While some of the chemicals tested pose a risk of exposure to product users, another group of chemicals can harm the environment but do not present a health and safety risk to product users.
Polyvinyl chloride, PVC, for instance, found in many consumer products, is associated with the use and release of hazardous chemicals throughout the life cycle of the products, from production to disposal.
During the production phase, workers at PVC facilities and nearby residents may be exposed to vinyl chloride and/or dioxins, which are unwanted byproducts of PVC production. Both these chemicals are carcinogens.
At the end of a product's life, PVC can create dioxins when burned. Lead and other metals are sometimes used as stabilizers or to impart other properties to PVC plastic.
Because PVC is brittle, it requires additives called phthalates to make it flexible. Young children can be exposed to these chemicals if they bite or suck on PVC products containing them, but the Ecology Center did not test for phthlates.
Of the more than 60 common back-to-school supplies, such as backpacks, pencil cases, binders and lunchboxes tested by Ecology Center researchers, 22 percent contained detectable levels of lead.
"Nearly 90 percent of back-to-school supplies contained one or more chemicals of concern," the Ecology Center said.
Researchers tested over 100 women's handbags and detected lead in over 75 percent of the bags analyzed. Sixty-four percent of the bags contained lead over 300 parts per million – the Consumer Product Safety Council's limit for lead in children's products. Over half of the handbags contained more than 1,000 ppm lead.
Lead can harm brain development, with effects including reduced IQ, shorter attention span, and delayed learning. There is no safe level of lead exposure.
Since February 2009, products containing a concentration of lead greater than 600 ppm have been listed as banned hazardous substances. This limit was lowered to 300 ppm as of August 2009 and may be lowered to 100 ppm as of August 2011.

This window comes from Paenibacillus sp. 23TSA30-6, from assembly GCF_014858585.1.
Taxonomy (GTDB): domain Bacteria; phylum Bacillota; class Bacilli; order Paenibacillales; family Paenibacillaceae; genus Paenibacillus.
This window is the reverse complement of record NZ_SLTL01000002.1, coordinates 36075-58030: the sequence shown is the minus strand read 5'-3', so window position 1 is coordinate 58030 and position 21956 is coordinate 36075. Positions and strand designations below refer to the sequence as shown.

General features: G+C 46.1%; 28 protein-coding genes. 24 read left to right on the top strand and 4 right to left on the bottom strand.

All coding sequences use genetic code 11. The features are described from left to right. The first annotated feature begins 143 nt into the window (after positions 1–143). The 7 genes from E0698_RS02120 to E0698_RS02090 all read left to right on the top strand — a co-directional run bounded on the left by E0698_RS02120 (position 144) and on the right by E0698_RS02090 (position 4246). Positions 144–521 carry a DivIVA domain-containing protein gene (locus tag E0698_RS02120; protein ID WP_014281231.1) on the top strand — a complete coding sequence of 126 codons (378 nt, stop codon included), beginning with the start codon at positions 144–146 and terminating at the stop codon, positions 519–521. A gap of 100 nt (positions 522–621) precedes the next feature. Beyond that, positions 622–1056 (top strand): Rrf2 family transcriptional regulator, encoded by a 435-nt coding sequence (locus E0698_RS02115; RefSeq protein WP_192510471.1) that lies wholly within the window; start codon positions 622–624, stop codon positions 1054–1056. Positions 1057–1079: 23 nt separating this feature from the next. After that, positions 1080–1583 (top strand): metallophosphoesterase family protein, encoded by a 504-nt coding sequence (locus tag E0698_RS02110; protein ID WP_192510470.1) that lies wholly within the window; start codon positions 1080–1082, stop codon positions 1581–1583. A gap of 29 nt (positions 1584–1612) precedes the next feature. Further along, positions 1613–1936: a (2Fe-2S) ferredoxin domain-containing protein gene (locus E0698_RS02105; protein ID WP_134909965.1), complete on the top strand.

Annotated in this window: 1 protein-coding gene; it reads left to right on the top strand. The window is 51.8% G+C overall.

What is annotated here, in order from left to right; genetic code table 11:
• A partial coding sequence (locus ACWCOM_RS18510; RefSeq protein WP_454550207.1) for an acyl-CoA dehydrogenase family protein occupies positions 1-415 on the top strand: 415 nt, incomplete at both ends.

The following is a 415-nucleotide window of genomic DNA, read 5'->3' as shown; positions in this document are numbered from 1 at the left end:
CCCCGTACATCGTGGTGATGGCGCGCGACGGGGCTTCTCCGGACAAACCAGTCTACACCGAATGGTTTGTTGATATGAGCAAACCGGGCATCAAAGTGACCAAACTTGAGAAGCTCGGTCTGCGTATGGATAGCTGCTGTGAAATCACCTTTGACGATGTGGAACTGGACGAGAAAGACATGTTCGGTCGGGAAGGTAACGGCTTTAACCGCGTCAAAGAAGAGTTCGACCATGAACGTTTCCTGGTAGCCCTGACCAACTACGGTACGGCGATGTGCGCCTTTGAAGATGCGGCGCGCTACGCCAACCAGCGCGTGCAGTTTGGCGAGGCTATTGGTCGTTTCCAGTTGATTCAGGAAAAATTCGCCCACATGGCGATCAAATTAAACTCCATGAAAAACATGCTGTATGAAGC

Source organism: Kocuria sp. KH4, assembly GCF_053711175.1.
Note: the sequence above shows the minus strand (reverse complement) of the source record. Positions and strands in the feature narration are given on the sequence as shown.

"HealthyStuff.org is an invaluable resource for busy parents who are concerned about toxic chemicals in children's products," said Joan Blades, president of the nonprofit Mom's Rising. "But it shouldn't be up to parents to look up every single item to find out if toxic chemicals are used. We need reform of the Toxic Substances Control Act now."
Senator Frank Lautenberg of New Jersey and Illinois Congressman Bobby Rush are expected to introduce a new bill this Congressional session to reform the Toxic Substances Control Act.
These reforms would phase out the most dangerous chemicals from the manufacturing process; require industry to take responsibility for the safety of their products; and use the best science to protect vulnerable groups.
To date the EPA has required testing on only about 200 of the more than 80,000 chemicals that have been on the market since the law was passed 33 years ago.
"A Made in the USA label should be a guarantee, not a warning," said Charlotte Brody, national field director for safer chemicals with Healthy Families, a coalition working toward toxic chemical policy reform.
"This database of products is further proof that our system of testing and regulating toxic chemicals is broken," Brody said. "We have an opportunity to reform federal law this year and start putting common sense limits on harmful chemicals to protect the health of Americans."
Copyright Environment News Service, ENS, 2009. All rights reserved.